Don’t extend businessman special deals

Warren businessman Christopher Alan is wrong to demand special treatment from governmental entities — especially until he starts to show evidence of growth and employment in a community that has been more than willing to assist him in his endeavors to this point.

And the city is wrong to continue to cave to Alan’s demands.

Alan’s companies are in arrears on tax payments amounting to more than $280,000 for the eight Dana Street properties and about $111,000 more for a Griswold property that his companies own.

Much of those back taxes existed when Alan took possession. Alan’s companies, Dorian Capital Investments Inc. and Raider Trading Limited LLC, took ownership of several former Warren factory buildings, including those previously operated as Delphi, Packard and General Electric.

As part of the deal, Alan agreed in bankruptcy filings to pay back taxes owed on the properties, which is why Trumbull County Treasurer Sam Lamancusa said he agreed to the sale without the taxes being paid up front. The price for the properties was kept low because the properties had declined in value and had back taxes. Further, an environmental assessment done before the properties were sold to Alan’s companies showed it could cost up to $2 million to do environmental cleanups, according to the bankruptcy documents.

Instead of paying the back taxes up front, Lamancusa set up a payment plan for Alan, but he violated the terms and last month received a letter informing him that foreclosure proceedings would begin unless he took some action. Alan owes $111,694 on the Griswold property owned by Dorian Capital, according to Lamancusa and property records. He owes $280,187 for the eight Dana Street properties owned by Raider Trading.

Alan now is demanding reappraisals for the properties and has threatened to leave town if that doesn’t happen.

“If ultimately they won’t do an assessment on that property, then we will make a decision on whether or not we want it. I didn’t pay that much; I could walk away. I may be in the position that I change my mind and don’t want it,” Alan said recently.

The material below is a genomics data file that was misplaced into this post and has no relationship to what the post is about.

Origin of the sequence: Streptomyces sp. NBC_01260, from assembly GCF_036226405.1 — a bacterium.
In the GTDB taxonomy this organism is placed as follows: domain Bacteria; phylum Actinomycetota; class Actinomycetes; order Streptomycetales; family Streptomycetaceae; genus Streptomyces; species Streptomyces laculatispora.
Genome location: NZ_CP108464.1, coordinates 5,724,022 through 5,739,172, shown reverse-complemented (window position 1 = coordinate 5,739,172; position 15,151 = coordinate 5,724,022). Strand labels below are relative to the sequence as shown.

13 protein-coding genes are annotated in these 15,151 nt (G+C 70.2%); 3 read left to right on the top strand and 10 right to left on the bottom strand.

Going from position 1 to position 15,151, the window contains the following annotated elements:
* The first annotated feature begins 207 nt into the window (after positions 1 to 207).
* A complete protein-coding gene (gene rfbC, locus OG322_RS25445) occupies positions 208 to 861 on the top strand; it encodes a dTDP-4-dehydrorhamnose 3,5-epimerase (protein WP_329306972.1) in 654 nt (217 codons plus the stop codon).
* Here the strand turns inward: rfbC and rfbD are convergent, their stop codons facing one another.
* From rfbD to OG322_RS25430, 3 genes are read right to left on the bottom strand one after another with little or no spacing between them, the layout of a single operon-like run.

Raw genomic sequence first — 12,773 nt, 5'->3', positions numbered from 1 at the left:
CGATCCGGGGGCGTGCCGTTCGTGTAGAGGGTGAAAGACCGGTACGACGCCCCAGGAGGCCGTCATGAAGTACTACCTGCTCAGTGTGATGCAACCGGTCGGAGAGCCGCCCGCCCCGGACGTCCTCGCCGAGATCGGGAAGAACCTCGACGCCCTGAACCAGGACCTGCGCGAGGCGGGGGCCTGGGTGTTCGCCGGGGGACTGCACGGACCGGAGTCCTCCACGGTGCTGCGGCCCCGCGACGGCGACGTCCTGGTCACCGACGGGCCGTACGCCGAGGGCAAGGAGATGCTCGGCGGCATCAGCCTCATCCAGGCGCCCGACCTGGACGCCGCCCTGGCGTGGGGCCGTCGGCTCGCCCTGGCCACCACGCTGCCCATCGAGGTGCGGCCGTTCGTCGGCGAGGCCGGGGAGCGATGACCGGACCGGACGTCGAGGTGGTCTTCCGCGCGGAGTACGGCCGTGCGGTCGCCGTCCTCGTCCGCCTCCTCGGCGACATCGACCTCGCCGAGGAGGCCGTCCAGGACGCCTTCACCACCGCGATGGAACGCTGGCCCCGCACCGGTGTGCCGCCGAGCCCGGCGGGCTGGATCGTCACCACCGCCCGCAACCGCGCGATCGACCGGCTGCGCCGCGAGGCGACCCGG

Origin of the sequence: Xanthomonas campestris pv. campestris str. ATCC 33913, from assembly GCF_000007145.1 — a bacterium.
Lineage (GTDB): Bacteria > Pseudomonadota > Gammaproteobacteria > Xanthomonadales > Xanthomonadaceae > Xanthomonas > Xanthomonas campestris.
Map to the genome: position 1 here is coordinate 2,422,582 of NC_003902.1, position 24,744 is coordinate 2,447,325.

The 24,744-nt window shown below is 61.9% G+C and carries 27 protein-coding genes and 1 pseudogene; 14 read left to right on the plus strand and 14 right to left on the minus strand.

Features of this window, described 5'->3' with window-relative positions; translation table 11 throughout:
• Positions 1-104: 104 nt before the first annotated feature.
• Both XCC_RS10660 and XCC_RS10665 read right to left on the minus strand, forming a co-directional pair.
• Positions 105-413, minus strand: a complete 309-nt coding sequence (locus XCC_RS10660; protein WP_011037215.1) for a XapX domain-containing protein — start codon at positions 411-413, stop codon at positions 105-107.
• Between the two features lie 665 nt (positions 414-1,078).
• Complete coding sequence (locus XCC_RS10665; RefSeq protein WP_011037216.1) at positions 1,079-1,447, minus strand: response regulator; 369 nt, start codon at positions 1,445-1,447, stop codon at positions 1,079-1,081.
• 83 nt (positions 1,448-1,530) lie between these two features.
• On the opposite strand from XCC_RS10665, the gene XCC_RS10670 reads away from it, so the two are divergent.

But property reappraisals are handled by the board of revision and applications for revaluations are accepted only from January to March — starting about a month after $39,000 in taxes are due under Alan’s payment plan.

Alan also continues to demand that a public thoroughfare on Warren’s northwest side remain blocked because he claims it assists in keeping down acts of vandalism on the industrial buildings where he says he is attempting to grow a manufacturing business. Until now, and to the frustration of residents and some businesses in that part of the city, Warren city officials have agreed to his demands.

Vandalism concerns, however, are not a legitimate reason to close a public street.

Indeed, new traffic into the area triggered by increasing numbers of employees, contractors or ongoing physical improvements would be a better way to thwart would-be vandals. Unfortunately, so far, we’ve seen little of that.

Alan has declined to provide proof to a Tribune Chronicle reporter who asked in recent weeks for data about his existing personnel or payroll. He says he employs about 50 workers and has an annual payroll of about $1 million.

Warren officials must not bend to unreasonable requests of a businessman for special treatment. Such actions set the stage for further outlandish requests and makes the city appear desperate for development.

Rather, the city should promote the benefits of doing business here and work to raise the bar on its value.